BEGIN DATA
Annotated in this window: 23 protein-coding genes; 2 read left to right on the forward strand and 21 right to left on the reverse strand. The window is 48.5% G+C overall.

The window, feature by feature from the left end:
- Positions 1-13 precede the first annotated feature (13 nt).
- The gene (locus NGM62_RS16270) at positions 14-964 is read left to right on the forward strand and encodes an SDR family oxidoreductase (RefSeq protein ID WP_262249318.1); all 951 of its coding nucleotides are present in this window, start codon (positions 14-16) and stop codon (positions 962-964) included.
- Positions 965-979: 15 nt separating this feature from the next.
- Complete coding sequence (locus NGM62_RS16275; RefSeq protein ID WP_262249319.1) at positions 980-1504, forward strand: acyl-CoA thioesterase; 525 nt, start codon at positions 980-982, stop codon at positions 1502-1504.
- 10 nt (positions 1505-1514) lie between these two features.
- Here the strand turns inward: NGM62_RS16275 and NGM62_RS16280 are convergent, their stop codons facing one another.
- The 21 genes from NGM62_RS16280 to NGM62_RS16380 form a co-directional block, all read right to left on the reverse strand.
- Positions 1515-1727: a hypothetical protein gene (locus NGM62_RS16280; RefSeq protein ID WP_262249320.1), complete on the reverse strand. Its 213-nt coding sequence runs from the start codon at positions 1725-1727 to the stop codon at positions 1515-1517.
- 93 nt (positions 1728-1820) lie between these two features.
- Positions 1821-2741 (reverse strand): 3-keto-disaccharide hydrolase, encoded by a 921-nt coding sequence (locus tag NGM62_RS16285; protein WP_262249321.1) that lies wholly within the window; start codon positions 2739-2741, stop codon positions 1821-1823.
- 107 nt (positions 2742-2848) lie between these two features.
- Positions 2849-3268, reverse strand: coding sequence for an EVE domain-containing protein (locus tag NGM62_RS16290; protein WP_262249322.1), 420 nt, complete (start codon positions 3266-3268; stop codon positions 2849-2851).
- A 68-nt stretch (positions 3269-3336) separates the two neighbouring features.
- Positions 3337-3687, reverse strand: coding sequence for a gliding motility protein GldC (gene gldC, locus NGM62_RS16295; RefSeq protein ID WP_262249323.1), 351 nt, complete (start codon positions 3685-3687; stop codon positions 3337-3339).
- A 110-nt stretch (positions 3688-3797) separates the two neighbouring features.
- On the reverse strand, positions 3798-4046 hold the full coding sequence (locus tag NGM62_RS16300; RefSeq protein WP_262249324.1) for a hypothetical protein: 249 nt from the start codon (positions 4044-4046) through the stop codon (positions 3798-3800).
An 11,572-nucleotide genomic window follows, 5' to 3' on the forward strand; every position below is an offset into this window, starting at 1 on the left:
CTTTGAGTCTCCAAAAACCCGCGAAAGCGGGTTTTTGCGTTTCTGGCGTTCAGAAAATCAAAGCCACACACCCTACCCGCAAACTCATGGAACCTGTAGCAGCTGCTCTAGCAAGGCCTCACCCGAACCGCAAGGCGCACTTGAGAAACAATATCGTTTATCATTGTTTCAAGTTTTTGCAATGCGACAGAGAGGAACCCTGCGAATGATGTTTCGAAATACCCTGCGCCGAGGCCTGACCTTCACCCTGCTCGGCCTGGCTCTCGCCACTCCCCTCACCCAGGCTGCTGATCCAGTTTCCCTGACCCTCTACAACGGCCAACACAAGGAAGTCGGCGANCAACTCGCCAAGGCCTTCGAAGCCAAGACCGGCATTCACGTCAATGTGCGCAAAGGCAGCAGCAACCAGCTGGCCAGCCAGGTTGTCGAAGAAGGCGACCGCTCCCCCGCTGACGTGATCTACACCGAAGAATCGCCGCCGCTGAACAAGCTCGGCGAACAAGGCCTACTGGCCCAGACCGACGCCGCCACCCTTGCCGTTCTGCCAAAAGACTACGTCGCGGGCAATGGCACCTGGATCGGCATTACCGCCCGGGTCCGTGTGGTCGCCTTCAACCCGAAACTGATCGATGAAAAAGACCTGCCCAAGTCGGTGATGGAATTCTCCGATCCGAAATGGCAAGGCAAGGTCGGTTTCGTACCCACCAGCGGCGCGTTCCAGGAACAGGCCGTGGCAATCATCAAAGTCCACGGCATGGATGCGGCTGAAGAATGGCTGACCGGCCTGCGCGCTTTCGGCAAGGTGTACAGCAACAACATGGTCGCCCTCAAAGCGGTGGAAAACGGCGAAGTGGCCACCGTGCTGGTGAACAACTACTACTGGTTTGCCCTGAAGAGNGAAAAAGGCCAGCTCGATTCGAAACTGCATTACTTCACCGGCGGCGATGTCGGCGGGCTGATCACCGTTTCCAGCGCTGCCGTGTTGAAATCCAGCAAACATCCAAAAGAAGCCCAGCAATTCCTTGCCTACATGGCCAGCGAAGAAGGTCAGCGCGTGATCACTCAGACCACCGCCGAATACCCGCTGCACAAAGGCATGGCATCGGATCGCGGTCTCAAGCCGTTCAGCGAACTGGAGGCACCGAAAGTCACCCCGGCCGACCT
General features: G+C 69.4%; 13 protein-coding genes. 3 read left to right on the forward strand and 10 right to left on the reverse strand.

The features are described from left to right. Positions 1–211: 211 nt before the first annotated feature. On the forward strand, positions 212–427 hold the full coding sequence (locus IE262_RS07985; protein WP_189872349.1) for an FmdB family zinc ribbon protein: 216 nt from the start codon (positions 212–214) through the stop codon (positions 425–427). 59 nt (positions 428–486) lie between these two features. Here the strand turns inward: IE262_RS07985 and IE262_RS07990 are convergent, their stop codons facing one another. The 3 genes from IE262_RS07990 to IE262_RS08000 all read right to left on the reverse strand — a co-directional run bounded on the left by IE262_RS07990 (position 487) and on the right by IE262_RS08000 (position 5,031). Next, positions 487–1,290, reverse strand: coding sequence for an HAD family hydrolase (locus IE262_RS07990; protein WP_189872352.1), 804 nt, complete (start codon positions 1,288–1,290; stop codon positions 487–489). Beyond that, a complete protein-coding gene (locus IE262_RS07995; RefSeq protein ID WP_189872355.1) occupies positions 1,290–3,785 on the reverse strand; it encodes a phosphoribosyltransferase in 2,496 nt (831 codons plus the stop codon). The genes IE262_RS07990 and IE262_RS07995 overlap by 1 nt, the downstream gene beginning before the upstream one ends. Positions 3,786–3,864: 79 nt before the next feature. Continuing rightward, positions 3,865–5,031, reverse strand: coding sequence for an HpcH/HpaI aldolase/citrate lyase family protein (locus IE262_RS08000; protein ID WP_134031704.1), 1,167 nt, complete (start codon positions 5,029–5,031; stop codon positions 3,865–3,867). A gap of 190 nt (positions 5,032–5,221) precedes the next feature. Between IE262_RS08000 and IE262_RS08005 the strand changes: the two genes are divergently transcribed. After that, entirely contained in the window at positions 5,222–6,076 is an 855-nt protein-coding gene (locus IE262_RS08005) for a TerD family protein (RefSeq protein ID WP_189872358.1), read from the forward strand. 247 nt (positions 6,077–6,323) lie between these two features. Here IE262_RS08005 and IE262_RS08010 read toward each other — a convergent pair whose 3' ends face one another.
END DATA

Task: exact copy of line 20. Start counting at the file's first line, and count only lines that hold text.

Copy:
CTTTGAGTCTCCAAAAACCCGCGAAAGCGGGTTTTTGCGTTTCTGGCGTTCAGAAAATCAAAGCCACACACCCTACCCGCAAACTCATGGAACCTGTAGCAGCTGCTCTAGCAAGGCCTCACCCGAACCGCAAGGCGCACTTGAGAAACAATATCGTTTATCATTGTTTCAAGTTTTTGCAATGCGACAGAGAGGAACCCTGCGAATGATGTTTCGAAATACCCTGCGCCGAGGCCTGACCTTCACCCTGCTCGGCCTGGCTCTCGCCACTCCCCTCACCCAGGCTGCTGATCCAGTTTCCCTGACCCTCTACAACGGCCAACACAAGGAAGTCGGCGANCAACTCGCCAAGGCCTTCGAAGCCAAGACCGGCATTCACGTCAATGTGCGCAAAGGCAGCAGCAACCAGCTGGCCAGCCAGGTTGTCGAAGAAGGCGACCGCTCCCCCGCTGACGTGATCTACACCGAAGAATCGCCGCCGCTGAACAAGCTCGGCGAACAAGGCCTACTGGCCCAGACCGACGCCGCCACCCTTGCCGTTCTGCCAAAAGACTACGTCGCGGGCAATGGCACCTGGATCGGCATTACCGCCCGGGTCCGTGTGGTCGCCTTCAACCCGAAACTGATCGATGAAAAAGACCTGCCCAAGTCGGTGATGGAATTCTCCGATCCGAAATGGCAAGGCAAGGTCGGTTTCGTACCCACCAGCGGCGCGTTCCAGGAACAGGCCGTGGCAATCATCAAAGTCCACGGCATGGATGCGGCTGAAGAATGGCTGACCGGCCTGCGCGCTTTCGGCAAGGTGTACAGCAACAACATGGTCGCCCTCAAAGCGGTGGAAAACGGCGAAGTGGCCACCGTGCTGGTGAACAACTACTACTGGTTTGCCCTGAAGAGNGAAAAAGGCCAGCTCGATTCGAAACTGCATTACTTCACCGGCGGCGATGTCGGCGGGCTGATCACCGTTTCCAGCGCTGCCGTGTTGAAATCCAGCAAACATCCAAAAGAAGCCCAGCAATTCCTTGCCTACATGGCCAGCGAAGAAGGTCAGCGCGTGATCACTCAGACCACCGCCGAATACCCGCTGCACAAAGGCATGGCATCGGATCGCGGTCTCAAGCCGTTCAGCGAACTGGAGGCACCGAAAGTCACCCCGGCCGACCT